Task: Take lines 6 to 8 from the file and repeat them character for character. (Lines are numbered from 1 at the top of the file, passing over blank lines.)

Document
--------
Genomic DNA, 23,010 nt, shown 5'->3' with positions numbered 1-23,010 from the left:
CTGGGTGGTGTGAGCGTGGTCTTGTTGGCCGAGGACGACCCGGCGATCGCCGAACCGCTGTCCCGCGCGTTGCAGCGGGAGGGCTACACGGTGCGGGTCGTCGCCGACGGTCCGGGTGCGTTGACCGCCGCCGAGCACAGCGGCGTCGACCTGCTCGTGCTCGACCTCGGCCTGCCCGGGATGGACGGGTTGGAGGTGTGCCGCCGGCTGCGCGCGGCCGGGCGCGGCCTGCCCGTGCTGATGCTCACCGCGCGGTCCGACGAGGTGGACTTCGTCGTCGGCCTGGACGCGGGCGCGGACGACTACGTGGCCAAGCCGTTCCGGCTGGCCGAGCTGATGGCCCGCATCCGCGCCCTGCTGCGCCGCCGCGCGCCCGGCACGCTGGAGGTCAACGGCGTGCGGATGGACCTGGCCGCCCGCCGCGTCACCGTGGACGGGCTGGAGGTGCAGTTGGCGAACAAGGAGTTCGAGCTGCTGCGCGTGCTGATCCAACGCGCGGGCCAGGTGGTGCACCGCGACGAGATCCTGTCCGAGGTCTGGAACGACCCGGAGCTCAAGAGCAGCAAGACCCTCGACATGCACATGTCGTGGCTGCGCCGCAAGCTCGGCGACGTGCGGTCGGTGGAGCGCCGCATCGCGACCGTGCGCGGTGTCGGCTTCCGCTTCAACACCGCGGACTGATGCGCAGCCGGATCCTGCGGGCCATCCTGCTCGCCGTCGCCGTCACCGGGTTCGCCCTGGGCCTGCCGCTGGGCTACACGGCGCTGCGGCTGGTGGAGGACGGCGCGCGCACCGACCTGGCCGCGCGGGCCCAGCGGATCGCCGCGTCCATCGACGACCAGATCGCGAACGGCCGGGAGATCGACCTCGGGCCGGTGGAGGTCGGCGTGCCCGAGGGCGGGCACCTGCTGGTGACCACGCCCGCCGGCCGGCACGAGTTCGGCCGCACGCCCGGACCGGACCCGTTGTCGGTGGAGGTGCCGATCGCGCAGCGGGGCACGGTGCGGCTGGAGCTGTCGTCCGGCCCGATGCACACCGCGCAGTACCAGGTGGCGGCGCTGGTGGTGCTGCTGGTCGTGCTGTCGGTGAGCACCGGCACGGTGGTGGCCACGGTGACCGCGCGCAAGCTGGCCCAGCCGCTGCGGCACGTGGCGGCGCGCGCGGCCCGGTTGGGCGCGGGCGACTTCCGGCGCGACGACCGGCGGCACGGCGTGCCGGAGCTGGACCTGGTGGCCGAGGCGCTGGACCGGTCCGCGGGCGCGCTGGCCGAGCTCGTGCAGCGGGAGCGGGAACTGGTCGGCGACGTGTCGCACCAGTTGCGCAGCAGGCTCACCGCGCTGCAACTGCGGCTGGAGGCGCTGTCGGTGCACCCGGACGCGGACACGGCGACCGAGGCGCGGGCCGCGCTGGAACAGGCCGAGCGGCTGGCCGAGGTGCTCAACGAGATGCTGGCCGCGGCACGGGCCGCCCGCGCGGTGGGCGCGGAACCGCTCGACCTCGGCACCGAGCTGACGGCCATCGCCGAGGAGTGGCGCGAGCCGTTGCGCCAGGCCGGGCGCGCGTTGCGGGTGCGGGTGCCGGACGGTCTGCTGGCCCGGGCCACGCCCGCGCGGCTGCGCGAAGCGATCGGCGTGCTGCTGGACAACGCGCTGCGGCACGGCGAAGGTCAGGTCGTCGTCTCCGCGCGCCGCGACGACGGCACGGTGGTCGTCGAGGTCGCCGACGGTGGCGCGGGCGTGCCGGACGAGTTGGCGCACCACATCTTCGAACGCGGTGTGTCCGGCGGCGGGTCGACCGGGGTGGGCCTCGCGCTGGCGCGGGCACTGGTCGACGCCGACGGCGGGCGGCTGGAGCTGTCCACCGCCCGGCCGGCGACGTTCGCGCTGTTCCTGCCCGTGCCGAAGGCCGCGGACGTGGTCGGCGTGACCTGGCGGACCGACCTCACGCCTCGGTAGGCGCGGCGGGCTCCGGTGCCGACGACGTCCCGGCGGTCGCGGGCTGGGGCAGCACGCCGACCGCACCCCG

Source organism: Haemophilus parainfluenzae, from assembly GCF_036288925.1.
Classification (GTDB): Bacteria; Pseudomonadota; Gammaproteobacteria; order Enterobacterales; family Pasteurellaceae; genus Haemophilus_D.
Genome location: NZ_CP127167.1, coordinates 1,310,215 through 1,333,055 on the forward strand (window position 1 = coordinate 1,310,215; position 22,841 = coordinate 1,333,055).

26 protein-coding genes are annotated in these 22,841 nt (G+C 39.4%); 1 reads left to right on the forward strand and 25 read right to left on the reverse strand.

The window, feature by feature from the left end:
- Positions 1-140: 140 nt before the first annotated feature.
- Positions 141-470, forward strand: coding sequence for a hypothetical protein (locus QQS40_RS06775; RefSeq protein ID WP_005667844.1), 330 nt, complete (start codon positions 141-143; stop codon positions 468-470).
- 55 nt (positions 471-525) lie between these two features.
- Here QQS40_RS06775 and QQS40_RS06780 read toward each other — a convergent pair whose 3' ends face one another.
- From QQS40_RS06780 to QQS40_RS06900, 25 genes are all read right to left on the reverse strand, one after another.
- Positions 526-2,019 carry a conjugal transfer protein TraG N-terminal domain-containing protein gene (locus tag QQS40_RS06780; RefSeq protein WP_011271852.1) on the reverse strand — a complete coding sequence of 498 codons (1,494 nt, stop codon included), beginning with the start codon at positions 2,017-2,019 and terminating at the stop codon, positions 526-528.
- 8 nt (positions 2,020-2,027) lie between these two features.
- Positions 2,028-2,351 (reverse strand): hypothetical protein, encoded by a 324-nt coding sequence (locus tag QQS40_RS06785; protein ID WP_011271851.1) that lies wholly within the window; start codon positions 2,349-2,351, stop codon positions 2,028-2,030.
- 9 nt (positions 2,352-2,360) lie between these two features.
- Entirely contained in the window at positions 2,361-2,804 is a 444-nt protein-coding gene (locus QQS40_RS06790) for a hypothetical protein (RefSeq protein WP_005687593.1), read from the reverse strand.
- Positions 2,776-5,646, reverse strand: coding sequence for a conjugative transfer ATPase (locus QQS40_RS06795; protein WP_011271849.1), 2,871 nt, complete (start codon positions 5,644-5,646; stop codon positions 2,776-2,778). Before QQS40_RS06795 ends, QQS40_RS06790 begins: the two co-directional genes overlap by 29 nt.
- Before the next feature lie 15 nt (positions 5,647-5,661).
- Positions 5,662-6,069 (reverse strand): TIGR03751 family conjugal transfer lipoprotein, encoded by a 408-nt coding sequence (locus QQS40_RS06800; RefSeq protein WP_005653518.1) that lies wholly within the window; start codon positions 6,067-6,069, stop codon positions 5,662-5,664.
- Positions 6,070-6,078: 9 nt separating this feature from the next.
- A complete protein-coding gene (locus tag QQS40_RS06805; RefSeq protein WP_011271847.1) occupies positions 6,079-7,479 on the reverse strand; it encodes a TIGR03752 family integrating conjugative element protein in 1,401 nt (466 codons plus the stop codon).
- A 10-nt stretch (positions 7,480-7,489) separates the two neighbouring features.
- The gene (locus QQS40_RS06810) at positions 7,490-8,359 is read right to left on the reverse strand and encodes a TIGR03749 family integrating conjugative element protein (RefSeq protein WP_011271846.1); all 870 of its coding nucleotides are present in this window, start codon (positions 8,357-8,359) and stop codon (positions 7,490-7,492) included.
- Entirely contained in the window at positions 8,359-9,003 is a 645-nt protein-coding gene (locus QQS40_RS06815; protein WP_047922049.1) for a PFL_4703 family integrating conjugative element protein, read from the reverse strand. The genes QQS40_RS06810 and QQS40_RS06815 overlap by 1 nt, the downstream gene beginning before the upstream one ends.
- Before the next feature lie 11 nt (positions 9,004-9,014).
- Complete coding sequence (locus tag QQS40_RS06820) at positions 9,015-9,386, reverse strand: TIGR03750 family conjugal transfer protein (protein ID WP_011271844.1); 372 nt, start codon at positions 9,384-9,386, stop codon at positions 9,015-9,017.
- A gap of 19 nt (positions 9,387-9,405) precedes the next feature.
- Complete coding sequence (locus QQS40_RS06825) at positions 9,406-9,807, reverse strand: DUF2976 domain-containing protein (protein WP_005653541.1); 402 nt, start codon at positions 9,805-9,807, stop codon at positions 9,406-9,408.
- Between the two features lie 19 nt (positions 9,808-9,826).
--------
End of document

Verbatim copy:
26 protein-coding genes are annotated in these 22,841 nt (G+C 39.4%); 1 reads left to right on the forward strand and 25 read right to left on the reverse strand.

The window, feature by feature from the left end:
- Positions 1-140: 140 nt before the first annotated feature.